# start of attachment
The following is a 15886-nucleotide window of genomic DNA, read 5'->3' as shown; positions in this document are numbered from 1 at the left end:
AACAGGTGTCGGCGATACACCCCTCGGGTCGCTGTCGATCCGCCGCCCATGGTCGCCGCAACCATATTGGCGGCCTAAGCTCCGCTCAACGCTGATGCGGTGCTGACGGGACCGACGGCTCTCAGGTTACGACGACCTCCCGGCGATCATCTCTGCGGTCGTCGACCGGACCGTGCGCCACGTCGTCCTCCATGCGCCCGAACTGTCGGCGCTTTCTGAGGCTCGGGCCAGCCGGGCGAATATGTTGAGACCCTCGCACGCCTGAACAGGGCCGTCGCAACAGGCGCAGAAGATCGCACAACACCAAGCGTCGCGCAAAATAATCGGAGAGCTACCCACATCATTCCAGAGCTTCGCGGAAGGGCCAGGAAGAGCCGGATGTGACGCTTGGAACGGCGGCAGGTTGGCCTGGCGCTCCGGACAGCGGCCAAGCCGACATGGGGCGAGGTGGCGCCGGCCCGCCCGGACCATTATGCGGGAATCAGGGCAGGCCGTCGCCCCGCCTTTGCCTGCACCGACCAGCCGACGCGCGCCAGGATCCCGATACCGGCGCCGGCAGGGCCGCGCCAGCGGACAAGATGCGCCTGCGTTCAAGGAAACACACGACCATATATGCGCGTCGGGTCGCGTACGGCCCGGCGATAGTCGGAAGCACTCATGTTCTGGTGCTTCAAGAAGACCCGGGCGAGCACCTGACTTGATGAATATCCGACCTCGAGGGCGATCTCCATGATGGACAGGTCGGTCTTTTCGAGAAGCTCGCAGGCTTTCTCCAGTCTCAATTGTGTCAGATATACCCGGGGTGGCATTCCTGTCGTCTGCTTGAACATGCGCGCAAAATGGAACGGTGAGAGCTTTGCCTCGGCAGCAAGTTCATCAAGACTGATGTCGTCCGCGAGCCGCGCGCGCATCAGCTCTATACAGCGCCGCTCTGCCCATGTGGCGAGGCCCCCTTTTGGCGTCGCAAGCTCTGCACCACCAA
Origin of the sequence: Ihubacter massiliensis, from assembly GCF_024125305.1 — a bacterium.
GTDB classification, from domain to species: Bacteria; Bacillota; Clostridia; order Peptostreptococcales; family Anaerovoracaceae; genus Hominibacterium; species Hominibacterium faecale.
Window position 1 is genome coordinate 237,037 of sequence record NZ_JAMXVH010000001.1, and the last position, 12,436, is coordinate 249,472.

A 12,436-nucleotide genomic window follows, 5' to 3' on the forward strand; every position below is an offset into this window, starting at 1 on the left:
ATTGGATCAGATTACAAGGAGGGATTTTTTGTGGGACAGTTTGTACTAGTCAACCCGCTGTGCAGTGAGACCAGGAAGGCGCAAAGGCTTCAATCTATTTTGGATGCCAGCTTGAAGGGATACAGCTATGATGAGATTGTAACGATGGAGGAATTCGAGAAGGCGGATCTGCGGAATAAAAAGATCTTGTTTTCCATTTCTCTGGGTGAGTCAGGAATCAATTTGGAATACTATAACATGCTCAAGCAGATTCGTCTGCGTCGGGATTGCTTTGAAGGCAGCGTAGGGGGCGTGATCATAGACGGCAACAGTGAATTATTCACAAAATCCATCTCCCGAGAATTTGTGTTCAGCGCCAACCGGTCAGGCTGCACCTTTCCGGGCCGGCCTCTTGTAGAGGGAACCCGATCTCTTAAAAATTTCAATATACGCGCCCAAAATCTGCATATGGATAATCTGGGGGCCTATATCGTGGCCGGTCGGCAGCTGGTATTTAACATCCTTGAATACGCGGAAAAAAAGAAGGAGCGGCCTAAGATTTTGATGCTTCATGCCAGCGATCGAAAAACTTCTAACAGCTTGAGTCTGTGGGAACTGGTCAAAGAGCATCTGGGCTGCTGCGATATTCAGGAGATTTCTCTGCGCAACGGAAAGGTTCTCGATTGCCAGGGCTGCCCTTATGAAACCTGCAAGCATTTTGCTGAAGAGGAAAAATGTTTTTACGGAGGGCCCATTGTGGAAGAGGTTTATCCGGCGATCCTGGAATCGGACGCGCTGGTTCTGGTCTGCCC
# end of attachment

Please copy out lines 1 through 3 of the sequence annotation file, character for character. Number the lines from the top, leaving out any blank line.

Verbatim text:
The following is a 15886-nucleotide window of genomic DNA, read 5'->3' as shown; positions in this document are numbered from 1 at the left end:
AACAGGTGTCGGCGATACACCCCTCGGGTCGCTGTCGATCCGCCGCCCATGGTCGCCGCAACCATATTGGCGGCCTAAGCTCCGCTCAACGCTGATGCGGTGCTGACGGGACCGACGGCTCTCAGGTTACGACGACCTCCCGGCGATCATCTCTGCGGTCGTCGACCGGACCGTGCGCCACGTCGTCCTCCATGCGCCCGAACTGTCGGCGCTTTCTGAGGCTCGGGCCAGCCGGGCGAATATGTTGAGACCCTCGCACGCCTGAACAGGGCCGTCGCAACAGGCGCAGAAGATCGCACAACACCAAGCGTCGCGCAAAATAATCGGAGAGCTACCCACATCATTCCAGAGCTTCGCGGAAGGGCCAGGAAGAGCCGGATGTGACGCTTGGAACGGCGGCAGGTTGGCCTGGCGCTCCGGACAGCGGCCAAGCCGACATGGGGCGAGGTGGCGCCGGCCCGCCCGGACCATTATGCGGGAATCAGGGCAGGCCGTCGCCCCGCCTTTGCCTGCACCGACCAGCCGACGCGCGCCAGGATCCCGATACCGGCGCCGGCAGGGCCGCGCCAGCGGACAAGATGCGCCTGCGTTCAAGGAAACACACGACCATATATGCGCGTCGGGTCGCGTACGGCCCGGCGATAGTCGGAAGCACTCATGTTCTGGTGCTTCAAGAAGACCCGGGCGAGCACCTGACTTGATGAATATCCGACCTCGAGGGCGATCTCCATGATGGACAGGTCGGTCTTTTCGAGAAGCTCGCAGGCTTTCTCCAGTCTCAATTGTGTCAGATATACCCGGGGTGGCATTCCTGTCGTCTGCTTGAACATGCGCGCAAAATGGAACGGTGAGAGCTTTGCCTCGGCAGCAAGTTCATCAAGACTGATGTCGTCCGCGAGCCGCGCGCGCATCAGCTCTATACAGCGCCGCTCTGCCCATGTGGCGAGGCCCCCTTTTGGCGTCGCAAGCTCTGCACCACCAA
Origin of the sequence: Ihubacter massiliensis, from assembly GCF_024125305.1 — a bacterium.